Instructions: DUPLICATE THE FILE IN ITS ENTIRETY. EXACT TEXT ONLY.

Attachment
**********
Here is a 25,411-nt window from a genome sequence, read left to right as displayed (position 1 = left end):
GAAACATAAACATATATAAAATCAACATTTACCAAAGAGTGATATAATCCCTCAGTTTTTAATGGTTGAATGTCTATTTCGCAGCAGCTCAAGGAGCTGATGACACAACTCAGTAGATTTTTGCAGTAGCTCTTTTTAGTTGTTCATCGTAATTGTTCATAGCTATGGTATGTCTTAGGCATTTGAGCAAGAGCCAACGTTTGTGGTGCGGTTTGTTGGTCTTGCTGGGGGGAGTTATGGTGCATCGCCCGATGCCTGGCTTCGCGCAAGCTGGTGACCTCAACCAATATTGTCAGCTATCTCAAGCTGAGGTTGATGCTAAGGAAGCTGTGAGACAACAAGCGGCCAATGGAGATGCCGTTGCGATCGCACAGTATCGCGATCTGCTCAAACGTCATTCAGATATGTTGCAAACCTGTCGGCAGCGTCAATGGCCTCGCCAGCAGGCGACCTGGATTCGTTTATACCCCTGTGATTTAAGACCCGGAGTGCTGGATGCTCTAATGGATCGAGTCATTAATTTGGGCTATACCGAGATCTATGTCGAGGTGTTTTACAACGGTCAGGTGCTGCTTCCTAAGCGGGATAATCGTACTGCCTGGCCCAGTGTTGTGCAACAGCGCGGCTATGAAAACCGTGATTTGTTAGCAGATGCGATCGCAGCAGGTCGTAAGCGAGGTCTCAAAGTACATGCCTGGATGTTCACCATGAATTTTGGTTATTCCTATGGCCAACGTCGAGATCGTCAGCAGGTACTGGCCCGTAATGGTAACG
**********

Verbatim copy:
Here is a 25,411-nt window from a genome sequence, read left to right as displayed (position 1 = left end):
GAAACATAAACATATATAAAATCAACATTTACCAAAGAGTGATATAATCCCTCAGTTTTTAATGGTTGAATGTCTATTTCGCAGCAGCTCAAGGAGCTGATGACACAACTCAGTAGATTTTTGCAGTAGCTCTTTTTAGTTGTTCATCGTAATTGTTCATAGCTATGGTATGTCTTAGGCATTTGAGCAAGAGCCAACGTTTGTGGTGCGGTTTGTTGGTCTTGCTGGGGGGAGTTATGGTGCATCGCCCGATGCCTGGCTTCGCGCAAGCTGGTGACCTCAACCAATATTGTCAGCTATCTCAAGCTGAGGTTGATGCTAAGGAAGCTGTGAGACAACAAGCGGCCAATGGAGATGCCGTTGCGATCGCACAGTATCGCGATCTGCTCAAACGTCATTCAGATATGTTGCAAACCTGTCGGCAGCGTCAATGGCCTCGCCAGCAGGCGACCTGGATTCGTTTATACCCCTGTGATTTAAGACCCGGAGTGCTGGATGCTCTAATGGATCGAGTCATTAATTTGGGCTATACCGAGATCTATGTCGAGGTGTTTTACAACGGTCAGGTGCTGCTTCCTAAGCGGGATAATCGTACTGCCTGGCCCAGTGTTGTGCAACAGCGCGGCTATGAAAACCGTGATTTGTTAGCAGATGCGATCGCAGCAGGTCGTAAGCGAGGTCTCAAAGTACATGCCTGGATGTTCACCATGAATTTTGGTTATTCCTATGGCCAACGTCGAGATCGTCAGCAGGTACTGGCCCGTAATGGTAACG